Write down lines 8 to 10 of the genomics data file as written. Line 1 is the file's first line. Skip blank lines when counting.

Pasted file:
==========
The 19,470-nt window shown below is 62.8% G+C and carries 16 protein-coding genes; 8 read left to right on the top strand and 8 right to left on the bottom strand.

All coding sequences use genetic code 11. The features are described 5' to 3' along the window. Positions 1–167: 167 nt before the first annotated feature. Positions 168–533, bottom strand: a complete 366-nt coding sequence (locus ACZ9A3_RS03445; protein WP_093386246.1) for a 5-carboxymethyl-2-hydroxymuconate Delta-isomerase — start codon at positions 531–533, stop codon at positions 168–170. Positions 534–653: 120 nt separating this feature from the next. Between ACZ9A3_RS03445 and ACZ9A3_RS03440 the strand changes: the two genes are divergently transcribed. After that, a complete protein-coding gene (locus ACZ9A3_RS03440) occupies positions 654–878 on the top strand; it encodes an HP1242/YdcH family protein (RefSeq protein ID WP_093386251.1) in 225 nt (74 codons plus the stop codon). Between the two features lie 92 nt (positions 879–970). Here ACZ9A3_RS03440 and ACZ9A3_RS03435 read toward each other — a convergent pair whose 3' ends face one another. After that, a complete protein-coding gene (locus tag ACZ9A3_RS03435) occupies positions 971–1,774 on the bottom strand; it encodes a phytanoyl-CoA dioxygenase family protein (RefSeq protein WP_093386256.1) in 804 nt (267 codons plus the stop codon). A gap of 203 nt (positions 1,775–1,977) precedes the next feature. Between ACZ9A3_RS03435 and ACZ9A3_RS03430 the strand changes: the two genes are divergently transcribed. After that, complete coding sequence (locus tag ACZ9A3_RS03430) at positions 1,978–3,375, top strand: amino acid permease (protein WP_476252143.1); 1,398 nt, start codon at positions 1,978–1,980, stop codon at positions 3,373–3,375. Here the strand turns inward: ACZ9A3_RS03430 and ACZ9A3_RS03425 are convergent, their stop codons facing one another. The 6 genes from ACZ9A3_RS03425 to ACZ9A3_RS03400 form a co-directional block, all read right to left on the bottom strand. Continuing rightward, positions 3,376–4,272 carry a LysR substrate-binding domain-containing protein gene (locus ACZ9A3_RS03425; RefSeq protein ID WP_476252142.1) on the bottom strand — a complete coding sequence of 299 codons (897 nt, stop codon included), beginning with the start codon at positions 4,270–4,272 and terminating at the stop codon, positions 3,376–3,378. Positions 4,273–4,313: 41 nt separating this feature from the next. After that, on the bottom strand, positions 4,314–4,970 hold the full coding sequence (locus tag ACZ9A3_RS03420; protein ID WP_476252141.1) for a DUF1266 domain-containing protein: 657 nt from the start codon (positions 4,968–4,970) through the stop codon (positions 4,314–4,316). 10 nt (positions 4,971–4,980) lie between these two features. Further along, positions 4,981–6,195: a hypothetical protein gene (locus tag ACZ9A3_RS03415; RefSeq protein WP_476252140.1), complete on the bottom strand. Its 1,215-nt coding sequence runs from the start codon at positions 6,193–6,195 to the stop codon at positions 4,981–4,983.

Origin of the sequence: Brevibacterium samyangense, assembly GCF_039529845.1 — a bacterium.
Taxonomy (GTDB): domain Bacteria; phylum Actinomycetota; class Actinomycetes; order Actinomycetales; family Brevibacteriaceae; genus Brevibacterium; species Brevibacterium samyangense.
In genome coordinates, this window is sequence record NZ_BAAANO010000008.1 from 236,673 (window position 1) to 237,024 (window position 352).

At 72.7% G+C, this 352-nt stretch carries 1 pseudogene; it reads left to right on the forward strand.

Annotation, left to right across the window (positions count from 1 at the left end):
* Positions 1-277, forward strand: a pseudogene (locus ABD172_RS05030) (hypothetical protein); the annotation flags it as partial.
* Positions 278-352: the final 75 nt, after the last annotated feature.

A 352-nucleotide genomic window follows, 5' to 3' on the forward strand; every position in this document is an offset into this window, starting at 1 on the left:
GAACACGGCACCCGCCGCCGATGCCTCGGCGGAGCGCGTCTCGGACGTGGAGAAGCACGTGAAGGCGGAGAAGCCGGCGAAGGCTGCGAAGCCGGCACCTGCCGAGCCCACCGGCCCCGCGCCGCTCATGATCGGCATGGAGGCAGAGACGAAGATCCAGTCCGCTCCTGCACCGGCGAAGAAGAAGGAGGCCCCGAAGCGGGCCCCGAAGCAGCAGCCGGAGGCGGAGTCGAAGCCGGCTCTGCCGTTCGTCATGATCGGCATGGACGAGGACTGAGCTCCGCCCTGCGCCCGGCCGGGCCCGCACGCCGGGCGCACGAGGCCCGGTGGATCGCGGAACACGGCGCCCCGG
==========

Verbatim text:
* Positions 1-277, forward strand: a pseudogene (locus ABD172_RS05030) (hypothetical protein); the annotation flags it as partial.
* Positions 278-352: the final 75 nt, after the last annotated feature.

A 352-nucleotide genomic window follows, 5' to 3' on the forward strand; every position in this document is an offset into this window, starting at 1 on the left: